The Impact of Service Learning on Academic Knowledge, Personal Growth, and Civic Engagement in Community College Students

Michael Bradley, Isabella Lizzul, Liz Di Giorgio, Rose Marie Äikäs, Sebastian Murolo, & Lana Zinger
Queensborough Community College, USA


Research indicates that well-designed experiential learning promotes learning of course content, problem-solving, integrative thinking, and high-order reasoning skills. Faculty at an urban community college designed a survey tool to assess the impact of students’ participation in an academic service learning project on their academic knowledge, retention at the college, and critical thinking skills as applied to personal growth and civic engagement. Results indicate that at the end of the service learning project students who participated in service learning knew more about academic content and displayed increased critical thinking skills when reflecting on their personal growth and civic engagement. Additionally, service learning students achieved high grades and were retained at the institution. Future research should seek to replicate these findings in larger samples and with a variety of service learning projects.


Students entering the 21st century workforce must link material learned in academic courses to real-life situations in the work environment.  Applied learning strategies, such as service learning, provide students with meaningful opportunities to make connections between theory and practice.  Well-designed experiential learning promotes learning of course content, problem-solving skills, integrative thinking, and high-order reasoning skills (Eyler and Giles, 1999).  Effective experiential learning utilizes critical reflection, which requires students to conduct an evidence-based examination of the relationships between course content and its application in a real-life context or experience (Ash and Clayton, 2009).   Ash and Clayton (2009) note that service learning’s positive impact on students’ essays and written assignments (Strage, 2000; Osborne, Hammerich, and Hensley, 1998) suggests that the combination of service learning and structured critical reflection enhances students’ ability to think critically and support arguments or positions in a logical, evidence-based manner.  While Ash and Clayton (2005) propose a framework for assessing the critical reflection process, more research must be done to examine the effectiveness of these practices in a diverse, community college population that includes students from multiple academic disciplines.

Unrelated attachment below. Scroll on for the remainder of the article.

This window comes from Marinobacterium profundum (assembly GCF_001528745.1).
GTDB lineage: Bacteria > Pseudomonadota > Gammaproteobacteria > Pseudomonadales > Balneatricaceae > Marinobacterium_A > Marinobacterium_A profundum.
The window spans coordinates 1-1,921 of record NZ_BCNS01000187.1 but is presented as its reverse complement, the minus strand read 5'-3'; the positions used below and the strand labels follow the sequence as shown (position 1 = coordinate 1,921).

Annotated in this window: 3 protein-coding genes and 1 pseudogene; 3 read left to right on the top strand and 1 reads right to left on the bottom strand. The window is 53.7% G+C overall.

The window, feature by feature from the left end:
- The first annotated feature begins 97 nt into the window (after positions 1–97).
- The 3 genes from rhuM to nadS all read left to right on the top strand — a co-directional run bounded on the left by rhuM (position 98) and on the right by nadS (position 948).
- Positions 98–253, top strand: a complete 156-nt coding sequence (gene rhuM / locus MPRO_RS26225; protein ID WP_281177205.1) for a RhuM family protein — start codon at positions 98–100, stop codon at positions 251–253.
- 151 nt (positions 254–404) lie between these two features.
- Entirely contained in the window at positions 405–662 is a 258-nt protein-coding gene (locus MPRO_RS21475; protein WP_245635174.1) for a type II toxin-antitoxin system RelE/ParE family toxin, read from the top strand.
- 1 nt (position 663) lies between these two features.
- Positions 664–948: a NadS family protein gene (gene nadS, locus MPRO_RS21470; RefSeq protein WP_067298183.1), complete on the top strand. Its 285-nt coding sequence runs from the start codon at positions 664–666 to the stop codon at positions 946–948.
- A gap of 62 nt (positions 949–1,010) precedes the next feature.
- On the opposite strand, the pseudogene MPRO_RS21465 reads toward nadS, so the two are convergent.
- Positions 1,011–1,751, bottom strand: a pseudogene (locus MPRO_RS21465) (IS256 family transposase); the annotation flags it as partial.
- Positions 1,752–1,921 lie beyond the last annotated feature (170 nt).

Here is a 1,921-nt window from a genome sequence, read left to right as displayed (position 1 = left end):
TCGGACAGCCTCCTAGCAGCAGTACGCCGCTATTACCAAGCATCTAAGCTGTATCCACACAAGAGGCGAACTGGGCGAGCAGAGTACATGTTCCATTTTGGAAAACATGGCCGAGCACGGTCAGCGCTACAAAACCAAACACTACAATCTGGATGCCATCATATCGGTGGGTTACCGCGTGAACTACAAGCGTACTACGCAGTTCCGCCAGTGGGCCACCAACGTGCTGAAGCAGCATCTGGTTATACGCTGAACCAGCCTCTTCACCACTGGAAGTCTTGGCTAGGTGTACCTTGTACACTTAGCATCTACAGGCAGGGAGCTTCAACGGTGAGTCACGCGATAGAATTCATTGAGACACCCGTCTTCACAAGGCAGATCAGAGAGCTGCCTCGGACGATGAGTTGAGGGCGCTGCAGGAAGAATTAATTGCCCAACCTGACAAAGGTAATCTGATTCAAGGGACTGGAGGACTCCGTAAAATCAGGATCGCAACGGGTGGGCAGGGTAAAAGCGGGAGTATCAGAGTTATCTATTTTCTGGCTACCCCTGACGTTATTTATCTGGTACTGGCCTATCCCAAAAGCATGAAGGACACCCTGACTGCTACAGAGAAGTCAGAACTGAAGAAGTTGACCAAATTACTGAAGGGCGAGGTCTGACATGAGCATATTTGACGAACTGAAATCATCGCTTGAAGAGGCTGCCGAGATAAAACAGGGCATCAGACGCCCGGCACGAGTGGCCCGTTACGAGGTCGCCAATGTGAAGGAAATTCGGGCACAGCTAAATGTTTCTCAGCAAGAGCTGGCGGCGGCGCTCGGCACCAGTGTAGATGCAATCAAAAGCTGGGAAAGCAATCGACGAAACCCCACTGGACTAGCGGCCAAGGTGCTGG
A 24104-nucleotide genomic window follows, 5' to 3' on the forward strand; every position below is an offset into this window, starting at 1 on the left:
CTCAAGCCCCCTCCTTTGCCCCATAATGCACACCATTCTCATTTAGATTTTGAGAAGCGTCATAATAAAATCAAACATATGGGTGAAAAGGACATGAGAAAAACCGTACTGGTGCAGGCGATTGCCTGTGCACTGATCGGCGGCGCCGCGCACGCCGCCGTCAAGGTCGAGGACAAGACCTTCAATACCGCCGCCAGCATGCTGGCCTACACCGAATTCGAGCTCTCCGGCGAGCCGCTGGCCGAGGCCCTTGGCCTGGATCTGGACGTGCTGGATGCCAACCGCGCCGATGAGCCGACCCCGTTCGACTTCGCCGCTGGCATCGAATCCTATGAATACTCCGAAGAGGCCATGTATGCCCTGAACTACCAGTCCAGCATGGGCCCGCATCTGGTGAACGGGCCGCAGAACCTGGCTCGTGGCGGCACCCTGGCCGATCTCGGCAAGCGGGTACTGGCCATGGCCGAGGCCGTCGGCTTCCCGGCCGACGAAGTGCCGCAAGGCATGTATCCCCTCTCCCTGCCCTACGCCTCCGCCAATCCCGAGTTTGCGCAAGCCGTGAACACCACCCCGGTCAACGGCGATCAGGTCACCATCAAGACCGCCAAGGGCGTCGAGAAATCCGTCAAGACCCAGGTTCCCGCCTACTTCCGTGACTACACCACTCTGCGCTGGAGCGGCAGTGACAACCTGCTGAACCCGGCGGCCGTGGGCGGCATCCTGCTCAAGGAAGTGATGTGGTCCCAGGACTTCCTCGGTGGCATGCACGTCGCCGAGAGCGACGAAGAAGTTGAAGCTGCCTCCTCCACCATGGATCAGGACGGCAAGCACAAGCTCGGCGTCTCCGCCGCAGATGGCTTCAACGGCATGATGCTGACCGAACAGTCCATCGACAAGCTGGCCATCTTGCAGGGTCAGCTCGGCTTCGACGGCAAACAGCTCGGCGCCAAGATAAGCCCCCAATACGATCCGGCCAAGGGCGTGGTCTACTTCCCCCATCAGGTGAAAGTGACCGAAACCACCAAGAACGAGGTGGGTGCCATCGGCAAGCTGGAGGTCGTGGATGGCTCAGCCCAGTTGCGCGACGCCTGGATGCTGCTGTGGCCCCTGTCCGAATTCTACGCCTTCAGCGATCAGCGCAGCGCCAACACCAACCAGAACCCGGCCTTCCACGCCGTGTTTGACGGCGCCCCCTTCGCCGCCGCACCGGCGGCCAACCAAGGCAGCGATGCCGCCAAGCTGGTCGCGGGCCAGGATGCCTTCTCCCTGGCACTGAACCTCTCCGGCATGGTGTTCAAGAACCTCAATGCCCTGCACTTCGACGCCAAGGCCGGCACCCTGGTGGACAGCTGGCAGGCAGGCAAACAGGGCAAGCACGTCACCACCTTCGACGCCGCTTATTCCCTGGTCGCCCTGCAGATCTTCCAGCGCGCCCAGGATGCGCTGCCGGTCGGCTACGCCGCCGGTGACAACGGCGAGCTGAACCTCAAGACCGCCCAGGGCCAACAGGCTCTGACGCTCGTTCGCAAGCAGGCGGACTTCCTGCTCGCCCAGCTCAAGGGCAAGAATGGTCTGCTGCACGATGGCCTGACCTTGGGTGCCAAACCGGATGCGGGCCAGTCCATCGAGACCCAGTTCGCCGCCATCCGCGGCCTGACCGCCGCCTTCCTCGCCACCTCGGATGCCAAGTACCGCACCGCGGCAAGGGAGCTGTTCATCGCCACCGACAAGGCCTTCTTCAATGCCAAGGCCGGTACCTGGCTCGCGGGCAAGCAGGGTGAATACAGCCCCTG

Developing students’ critical reflection and thinking skills is a crucial outcome of a service learning project. Critical thinking, as described by Paul and Elder (2002) is based on intellectual standards that include accuracy, clarity, relevance, depth, breadth, logic, significance, and fairness.  The DEAL Model of Critical Reflection conceptualizes reflection as a three step process: (a) describe the academic theory and experience in an objective manner, (b) examine out-of-class experience and theory in light of specific learning objectives, and (c) articulate learning from the course and out-of-class experience to deepen learning and guide future goal-setting.  Critical reflection is guided by Bloom’s Taxonomy of Educational Objectives, which structures the learning experience to promote increasingly complex levels of reasoning (Bloom, 1956). These models were incorporated in the critical reflection instruments.

In this study, faculty at the community college developed a survey tool aligned to assess whether students achieved project objectives for academic learning, personal growth, and civic engagement. The instruments were based on the DEAL Model of Critical Reflection (Ash and Clayton, 2009), which encourages students to describe the academic theory and experience in an objective manner, to examine the out-of-class experience and theory in light of specific learning objectives, and to articulate the learning from the course and the out-of-class experience in order to deepen the learning and guide future educational and career goals. Assessments of academic learning were aligned with specific content from their course. While academic questions had specific correct answers, questions about personal growth and civic engagement were scored using the DEAL rubric.

Structuring a critical reflection activity using the DEAL model has several benefits for community college faculty and students. The DEAL model encourages a structured approach to reflection that is aligned with a service learning project’s learning objectives. Additionally, reflection activities designed using the DEAL rubric foster a deeper exploration of learning objectives that goes beyond basic summarization (Ash and Clayton, 2009). Structured reflection activities bring a rigor to reflection that moves it beyond subjective, vague, and difficult-to-measure results. This project utilized the DEAL model in order to give faculty a clearer structure for understanding whether students met the goals for the project. The DEAL model has not been the official model/rubric used or recommended by Queensborough Community College’s Office of Academic Service Learning, however individual faculty engaged in service learning have often used it.